PM rejects Arab risk to farm trade
Hot topic: An Israeli soldier and a Palestinian youth clash in East Jerusalem. Picture: Reuters

Tony Abbott has escalated a diplomatic brawl with Arab countries that threatens billions of dollars worth of farm exports, standing by a "provocative" adoption of more pro-Israel language.

Speaking to The Weekend West in Washington yesterday, the Prime Minister rejected as "far-fetched" threats by Arab League nations to stop taking Australian exports over what he described as a "slight change in terminology".

But his comments immediately fuelled concerns in Arab diplomatic circles which described them as an "affront", "unsatisfactory" and "unacceptable".

Attorney-General George Brandis sparked controversy last week when he announced that the Federal Government would no longer use the word "occupied" in reference to East Jerusalem and would instead use "disputed".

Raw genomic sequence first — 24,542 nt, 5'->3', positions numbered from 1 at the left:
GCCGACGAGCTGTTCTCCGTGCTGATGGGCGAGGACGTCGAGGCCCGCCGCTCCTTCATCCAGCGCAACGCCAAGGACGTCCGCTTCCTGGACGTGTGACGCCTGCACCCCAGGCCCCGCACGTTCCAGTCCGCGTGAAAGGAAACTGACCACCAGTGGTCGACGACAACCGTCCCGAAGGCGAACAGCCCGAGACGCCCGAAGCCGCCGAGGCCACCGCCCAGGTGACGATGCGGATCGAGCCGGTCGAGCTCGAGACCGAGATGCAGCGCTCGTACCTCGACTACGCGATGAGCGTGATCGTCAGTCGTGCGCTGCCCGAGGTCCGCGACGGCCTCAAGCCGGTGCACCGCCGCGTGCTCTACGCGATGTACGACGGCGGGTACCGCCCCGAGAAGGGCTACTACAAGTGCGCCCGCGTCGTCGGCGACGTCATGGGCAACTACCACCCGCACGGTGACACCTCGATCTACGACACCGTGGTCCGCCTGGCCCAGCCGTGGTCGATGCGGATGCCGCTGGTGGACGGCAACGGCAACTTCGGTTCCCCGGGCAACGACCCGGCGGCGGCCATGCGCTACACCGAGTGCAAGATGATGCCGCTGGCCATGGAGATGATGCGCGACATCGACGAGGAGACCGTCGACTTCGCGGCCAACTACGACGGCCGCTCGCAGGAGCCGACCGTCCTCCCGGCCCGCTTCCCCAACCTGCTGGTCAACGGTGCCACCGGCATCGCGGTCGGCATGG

In response, 20 ambassadors representing Islamic countries sought an emergency meeting with the Department of Foreign Affairs and Trade on Thursday to express their anger.

The Arab League, which includes major trading partners such as Iraq, Egypt and the UAE, is set to debate the issue in coming weeks, with member states expected to call for a suspension of imports of Australian farm produce.

Mr Abbott denied Australian farmers would pay a price for the Government's change in policy, saying "nothing's at risk".

He said "no serious" person would back out of a trade deal because of a "terminological change".

But the head of the General Delegation of Palestine to Australia Izzat Abdulhadi said Mr Abbott had failed to explain the "strange" decision to change the Government's policy.

The West Australian

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